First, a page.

Having a sophomore album debut at No. 1 was a joy — and a relief — for Chris Daughtry and the band that bears his surname.
“I couldn’t be happier,” says Daughtry, the 2006 “American Idol” finalist whose “Leave This Town” bowed at the top spot last July on the Billboard 200, Digital Albums and Rock charts. Daughtry’s self-titled 2006 debut spent two weeks at No. 1 and sold more than 4 million copies, but he did not feel assured that its successor would be a similar success.
“You get ready to put that second album out and you don’t know what it’s going to do. You’re a little nervous, you’ve got the jitters, you’re not sure what’s going to happen, and then the first week just kind of puts your mind at ease.”
“Leave This Town” was also the first album by somebody other than Michael Jackson to top the charts after the singer’s death in June. But Daughtry doesn’t put a great deal of stock in that accomplishment.
“Y’know, if we outsold him back in 1983, that probably would’ve been a different story,” says the North Carolina native, who before his “Idol” turn was in the band Absent Element and also unsuccessfully auditioned for the “Rock Star: INXS” reality show. “To me, it’s not really a good comparison. We’re talking about someone who’s sold more records than anybody in the universe. So I don’t think that’s a really good angle.”
Daughtry and company weren’t exactly wanting for angles, anyway. The group faced more than the usual amount of sophomore album pressure thanks to the multi-platinum success of “Daughtry,” which included hit singles (“It’s Not Over,” “Home,” “What About Now”) as well as four American Music Awards, six Billboard Music Awards and World Music Awards for the World’s Best Selling Rock Group and Best-Selling Artist of 2007.
“Daughtry” was, in fact, deemed the fastest-selling debut album of all time.
Going into “Leave This Town,” however, Daughtry says that “the only goal was ... to write good songs,” and the group took its time doing that. At least three different recording sessions during 2008 and early 2009 with producer Howard Benson resulted in 19 songs, but most importantly, Daughtry and company didn’t rush to finish the album.
“It was an awesome process,” he explains, “because we were able to really relax in the moment and feel that we weren’t rushing the production or the arrangement of the songs. We were able to really live with it for awhile.
“I think that really paid off in the end. We were able to really listen to those songs. It was like, ‘OK, I love it, let’s put the record out.’ We were able to live with them for a while ... and pick and choose and really deliberate over the track listing and what songs should definitely be on the record.”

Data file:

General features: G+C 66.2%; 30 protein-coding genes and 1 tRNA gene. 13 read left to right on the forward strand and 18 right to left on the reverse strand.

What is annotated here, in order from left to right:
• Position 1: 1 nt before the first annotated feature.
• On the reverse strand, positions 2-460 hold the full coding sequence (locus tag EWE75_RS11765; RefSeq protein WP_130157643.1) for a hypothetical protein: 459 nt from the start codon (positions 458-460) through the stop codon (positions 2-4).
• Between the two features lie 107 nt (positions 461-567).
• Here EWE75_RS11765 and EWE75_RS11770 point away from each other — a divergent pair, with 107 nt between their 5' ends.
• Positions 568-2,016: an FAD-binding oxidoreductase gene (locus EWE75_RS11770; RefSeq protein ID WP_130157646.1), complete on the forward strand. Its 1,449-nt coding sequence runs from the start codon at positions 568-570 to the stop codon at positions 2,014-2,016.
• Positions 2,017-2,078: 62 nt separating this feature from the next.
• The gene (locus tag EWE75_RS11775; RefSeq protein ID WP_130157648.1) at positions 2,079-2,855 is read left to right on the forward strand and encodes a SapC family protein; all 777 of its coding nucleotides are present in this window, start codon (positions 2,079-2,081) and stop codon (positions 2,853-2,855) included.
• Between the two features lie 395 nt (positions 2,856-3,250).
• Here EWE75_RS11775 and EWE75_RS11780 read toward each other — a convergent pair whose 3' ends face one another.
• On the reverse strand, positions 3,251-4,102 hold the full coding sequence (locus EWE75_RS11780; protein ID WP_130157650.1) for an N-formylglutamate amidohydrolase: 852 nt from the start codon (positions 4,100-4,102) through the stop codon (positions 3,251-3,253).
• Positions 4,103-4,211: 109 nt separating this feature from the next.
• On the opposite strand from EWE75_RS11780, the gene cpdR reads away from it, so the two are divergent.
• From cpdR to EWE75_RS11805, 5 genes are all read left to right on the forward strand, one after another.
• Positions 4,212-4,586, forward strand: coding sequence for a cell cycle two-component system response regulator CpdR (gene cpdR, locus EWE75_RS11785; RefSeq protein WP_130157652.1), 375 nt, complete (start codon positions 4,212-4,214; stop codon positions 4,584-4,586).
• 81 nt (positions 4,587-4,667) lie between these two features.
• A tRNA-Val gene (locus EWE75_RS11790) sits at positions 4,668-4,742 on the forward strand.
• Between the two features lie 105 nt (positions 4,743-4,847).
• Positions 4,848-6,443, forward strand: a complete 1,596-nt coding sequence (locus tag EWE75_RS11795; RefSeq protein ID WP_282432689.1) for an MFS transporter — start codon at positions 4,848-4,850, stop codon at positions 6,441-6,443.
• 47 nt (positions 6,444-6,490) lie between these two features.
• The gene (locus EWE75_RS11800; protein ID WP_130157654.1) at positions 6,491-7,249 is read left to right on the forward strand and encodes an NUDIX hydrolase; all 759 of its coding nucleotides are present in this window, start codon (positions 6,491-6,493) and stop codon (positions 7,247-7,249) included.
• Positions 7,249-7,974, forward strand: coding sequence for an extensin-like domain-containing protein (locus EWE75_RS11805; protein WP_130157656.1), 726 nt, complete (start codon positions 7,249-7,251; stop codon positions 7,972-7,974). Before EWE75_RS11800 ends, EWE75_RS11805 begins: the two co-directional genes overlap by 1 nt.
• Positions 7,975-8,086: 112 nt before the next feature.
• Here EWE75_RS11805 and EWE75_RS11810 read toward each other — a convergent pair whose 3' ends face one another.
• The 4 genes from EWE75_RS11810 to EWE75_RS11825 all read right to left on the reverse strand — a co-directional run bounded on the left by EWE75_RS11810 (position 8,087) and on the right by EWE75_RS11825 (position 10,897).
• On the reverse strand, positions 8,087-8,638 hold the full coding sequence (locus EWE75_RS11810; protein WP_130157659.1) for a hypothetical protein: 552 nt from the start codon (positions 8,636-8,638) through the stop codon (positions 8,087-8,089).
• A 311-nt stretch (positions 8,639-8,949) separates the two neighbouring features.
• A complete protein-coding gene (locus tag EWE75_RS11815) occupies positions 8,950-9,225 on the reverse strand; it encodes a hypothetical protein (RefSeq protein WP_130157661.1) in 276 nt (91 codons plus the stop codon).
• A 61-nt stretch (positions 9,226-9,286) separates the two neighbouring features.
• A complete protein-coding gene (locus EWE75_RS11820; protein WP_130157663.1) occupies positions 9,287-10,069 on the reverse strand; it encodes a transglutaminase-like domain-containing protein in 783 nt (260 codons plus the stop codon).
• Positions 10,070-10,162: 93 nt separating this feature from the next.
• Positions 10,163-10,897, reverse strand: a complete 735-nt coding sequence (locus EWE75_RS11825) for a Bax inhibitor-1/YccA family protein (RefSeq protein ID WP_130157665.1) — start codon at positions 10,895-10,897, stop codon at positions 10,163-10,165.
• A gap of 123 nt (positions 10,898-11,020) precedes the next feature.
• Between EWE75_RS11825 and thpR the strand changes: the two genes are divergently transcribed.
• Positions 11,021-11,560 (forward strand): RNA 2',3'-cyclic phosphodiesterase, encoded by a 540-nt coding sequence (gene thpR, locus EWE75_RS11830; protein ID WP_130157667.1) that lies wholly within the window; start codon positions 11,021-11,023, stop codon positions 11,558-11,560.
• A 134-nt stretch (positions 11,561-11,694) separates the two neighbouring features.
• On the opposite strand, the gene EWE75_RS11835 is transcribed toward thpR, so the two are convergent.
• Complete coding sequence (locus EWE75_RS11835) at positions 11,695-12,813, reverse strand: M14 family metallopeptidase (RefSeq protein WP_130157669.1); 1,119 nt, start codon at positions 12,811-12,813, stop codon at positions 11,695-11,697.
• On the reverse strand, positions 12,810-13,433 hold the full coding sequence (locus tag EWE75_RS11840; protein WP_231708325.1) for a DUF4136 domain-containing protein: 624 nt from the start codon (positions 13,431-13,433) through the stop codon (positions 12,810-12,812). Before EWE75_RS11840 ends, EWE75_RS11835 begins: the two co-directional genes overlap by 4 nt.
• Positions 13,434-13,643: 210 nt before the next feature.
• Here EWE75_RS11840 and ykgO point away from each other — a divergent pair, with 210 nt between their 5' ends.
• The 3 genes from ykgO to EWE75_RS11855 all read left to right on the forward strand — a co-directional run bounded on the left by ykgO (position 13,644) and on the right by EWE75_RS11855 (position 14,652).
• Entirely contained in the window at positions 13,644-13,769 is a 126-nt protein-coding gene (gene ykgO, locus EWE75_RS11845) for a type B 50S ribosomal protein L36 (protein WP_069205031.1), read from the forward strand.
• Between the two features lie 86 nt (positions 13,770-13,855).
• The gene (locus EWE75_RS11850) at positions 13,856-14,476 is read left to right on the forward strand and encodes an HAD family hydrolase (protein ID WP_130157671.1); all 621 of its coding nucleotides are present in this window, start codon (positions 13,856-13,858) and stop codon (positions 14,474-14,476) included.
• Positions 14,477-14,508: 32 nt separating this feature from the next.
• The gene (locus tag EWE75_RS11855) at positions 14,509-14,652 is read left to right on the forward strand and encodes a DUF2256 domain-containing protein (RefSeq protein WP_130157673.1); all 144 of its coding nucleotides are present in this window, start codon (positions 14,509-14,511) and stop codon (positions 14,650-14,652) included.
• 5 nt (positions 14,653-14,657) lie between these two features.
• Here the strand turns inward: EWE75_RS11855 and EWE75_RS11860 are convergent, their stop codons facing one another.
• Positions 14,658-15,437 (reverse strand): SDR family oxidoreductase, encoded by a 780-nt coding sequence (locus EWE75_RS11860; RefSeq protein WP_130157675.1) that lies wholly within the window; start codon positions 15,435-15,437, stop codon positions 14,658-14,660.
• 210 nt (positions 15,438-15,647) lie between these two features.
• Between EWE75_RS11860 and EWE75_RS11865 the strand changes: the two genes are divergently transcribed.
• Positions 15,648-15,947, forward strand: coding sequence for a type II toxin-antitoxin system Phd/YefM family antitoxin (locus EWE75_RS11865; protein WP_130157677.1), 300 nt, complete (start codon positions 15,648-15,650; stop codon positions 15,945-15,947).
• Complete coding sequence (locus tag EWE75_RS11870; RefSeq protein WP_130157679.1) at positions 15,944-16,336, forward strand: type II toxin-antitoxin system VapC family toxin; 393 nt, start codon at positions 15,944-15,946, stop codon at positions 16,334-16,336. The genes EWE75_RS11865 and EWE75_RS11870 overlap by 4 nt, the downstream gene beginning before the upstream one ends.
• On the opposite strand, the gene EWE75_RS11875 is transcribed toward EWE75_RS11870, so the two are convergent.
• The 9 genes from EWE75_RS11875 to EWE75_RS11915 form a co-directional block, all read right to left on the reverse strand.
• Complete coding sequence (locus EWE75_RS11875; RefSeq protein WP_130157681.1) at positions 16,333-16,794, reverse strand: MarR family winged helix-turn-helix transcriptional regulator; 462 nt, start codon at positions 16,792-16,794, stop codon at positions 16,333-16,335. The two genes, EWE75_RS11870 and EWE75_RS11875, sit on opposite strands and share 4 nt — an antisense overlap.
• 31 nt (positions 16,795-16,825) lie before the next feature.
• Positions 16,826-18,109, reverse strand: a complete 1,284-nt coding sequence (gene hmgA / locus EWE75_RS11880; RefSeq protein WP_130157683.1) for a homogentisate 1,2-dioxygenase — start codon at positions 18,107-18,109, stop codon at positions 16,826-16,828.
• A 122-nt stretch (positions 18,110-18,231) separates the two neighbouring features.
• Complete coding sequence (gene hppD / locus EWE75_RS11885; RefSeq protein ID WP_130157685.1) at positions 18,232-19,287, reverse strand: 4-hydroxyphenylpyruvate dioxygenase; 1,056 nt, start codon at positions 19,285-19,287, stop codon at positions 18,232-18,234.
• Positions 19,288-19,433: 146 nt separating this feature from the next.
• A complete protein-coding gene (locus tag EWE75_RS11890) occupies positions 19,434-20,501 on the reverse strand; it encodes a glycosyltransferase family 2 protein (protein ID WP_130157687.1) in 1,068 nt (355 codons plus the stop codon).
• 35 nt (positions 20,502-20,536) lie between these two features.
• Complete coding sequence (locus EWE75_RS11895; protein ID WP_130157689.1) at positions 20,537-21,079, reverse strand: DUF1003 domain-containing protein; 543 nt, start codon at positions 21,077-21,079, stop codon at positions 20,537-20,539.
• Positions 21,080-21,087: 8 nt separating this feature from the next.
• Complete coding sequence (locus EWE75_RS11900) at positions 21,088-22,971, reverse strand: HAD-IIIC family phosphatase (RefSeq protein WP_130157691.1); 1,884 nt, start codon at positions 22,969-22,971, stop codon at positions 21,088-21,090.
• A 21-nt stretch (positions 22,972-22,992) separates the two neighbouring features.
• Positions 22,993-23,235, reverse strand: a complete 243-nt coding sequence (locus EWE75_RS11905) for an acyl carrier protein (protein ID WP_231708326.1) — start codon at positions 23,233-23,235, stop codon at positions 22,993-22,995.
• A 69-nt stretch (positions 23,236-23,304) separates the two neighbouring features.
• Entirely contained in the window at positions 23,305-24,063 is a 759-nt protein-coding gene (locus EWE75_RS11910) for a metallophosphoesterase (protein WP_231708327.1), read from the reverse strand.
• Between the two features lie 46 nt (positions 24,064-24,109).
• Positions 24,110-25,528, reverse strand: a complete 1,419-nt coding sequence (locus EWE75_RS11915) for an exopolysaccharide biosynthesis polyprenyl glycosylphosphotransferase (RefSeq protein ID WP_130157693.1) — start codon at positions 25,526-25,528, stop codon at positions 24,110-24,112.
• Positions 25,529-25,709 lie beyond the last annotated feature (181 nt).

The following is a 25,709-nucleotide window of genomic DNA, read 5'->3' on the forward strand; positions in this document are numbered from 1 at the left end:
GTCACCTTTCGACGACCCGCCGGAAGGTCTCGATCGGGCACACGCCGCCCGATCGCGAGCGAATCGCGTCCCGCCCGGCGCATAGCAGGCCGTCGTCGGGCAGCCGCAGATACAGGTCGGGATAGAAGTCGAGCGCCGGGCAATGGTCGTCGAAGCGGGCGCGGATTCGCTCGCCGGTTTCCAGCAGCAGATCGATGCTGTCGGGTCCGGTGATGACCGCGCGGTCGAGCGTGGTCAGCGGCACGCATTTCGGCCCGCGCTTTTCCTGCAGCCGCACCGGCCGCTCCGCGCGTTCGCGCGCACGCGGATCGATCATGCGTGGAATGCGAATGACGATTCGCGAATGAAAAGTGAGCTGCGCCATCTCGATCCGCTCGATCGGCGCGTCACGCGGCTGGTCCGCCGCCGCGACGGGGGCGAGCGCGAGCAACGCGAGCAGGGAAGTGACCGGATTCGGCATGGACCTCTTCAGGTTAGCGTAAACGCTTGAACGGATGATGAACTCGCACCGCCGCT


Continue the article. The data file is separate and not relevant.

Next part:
It also gave Daughtry time to add songs to the mix, even late in the game. A case in point: The first single, “No Surprise,” which Daughtry co-wrote with Nickelback’s Chad Kroeger in January 2009, just before the group was headed back into the studio for its final sessions.
“We’d been wanting to get together and write and just could never make it happen,” Daughtry recalls. “Finally, Chad was home and I had three days before I had to go out to L.A., so I went up to Vancouver, to his house, and we were able to get together.
“We just sat around with some guitars and shot the breeze and had a good time and cracked open a bottle of wine and wrote a song. We were pretty much set on what was going to go on (the album), but this was too good not to include — and the fact that it’s the first single proves it.”
The platinum “Leave This Town” has spawned another hit single, “Life After You,” another co-write with Kroeger. But Daughtry says he’s most pleased that with the new album, the music world is seeing that Daughtry is a band rather than just its titular frontman and some sidemen — an important distinction he’s been proclaiming since the “Daughtry” album came out.
“This was the next step of Daughtry,” he says. “I think you can hear the chemistry. It’s definitely got a little more grit to it, a little more character, I think. It’s not as slick and polished as the first record, which ... There’s nothing wrong with that. I love the first record. But it allowed a little more personality to shine through on (‘Leave This Town’).
“And I think the fans expected it because they’d seen these guys on tour for two-and-a-half years and it wasn’t just a bunch of hired guns. They wanted to hear what they had seen on the road, and we wanted to make sure they got that.”
Daughtry, Lifehouse and Cavo perform at 7:30 p.m. Saturday, April 10, at Joe Louis Arena, 600 Civic Center Drive, Detroit. Tickets are $29.50 and $39.50. Call 313-471-6606 or visit www.olympiaentertainment.com.
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